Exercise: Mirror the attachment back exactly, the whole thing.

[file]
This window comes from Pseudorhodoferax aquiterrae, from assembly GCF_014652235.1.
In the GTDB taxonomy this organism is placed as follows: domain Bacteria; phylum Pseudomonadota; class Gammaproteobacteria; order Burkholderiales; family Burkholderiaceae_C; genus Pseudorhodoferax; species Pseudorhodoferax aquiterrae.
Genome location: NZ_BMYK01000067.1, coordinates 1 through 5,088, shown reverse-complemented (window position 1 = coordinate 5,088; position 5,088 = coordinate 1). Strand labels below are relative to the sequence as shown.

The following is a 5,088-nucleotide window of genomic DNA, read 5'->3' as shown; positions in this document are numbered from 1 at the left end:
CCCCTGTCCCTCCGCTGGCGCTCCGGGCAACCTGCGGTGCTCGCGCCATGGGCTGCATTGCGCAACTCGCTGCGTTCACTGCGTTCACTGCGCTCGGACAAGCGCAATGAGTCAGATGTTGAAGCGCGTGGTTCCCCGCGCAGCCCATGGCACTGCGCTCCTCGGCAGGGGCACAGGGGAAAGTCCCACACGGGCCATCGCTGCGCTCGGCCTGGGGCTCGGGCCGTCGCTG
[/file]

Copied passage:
This window comes from Pseudorhodoferax aquiterrae, from assembly GCF_014652235.1.
In the GTDB taxonomy this organism is placed as follows: domain Bacteria; phylum Pseudomonadota; class Gammaproteobacteria; order Burkholderiales; family Burkholderiaceae_C; genus Pseudorhodoferax; species Pseudorhodoferax aquiterrae.
Genome location: NZ_BMYK01000067.1, coordinates 1 through 5,088, shown reverse-complemented (window position 1 = coordinate 5,088; position 5,088 = coordinate 1). Strand labels below are relative to the sequence as shown.

The following is a 5,088-nucleotide window of genomic DNA, read 5'->3' as shown; positions in this document are numbered from 1 at the left end:
CCCCTGTCCCTCCGCTGGCGCTCCGGGCAACCTGCGGTGCTCGCGCCATGGGCTGCATTGCGCAACTCGCTGCGTTCACTGCGTTCACTGCGCTCGGACAAGCGCAATGAGTCAGATGTTGAAGCGCGTGGTTCCCCGCGCAGCCCATGGCACTGCGCTCCTCGGCAGGGGCACAGGGGAAAGTCCCACACGGGCCATCGCTGCGCTCGGCCTGGGGCTCGGGCCGTCGCTG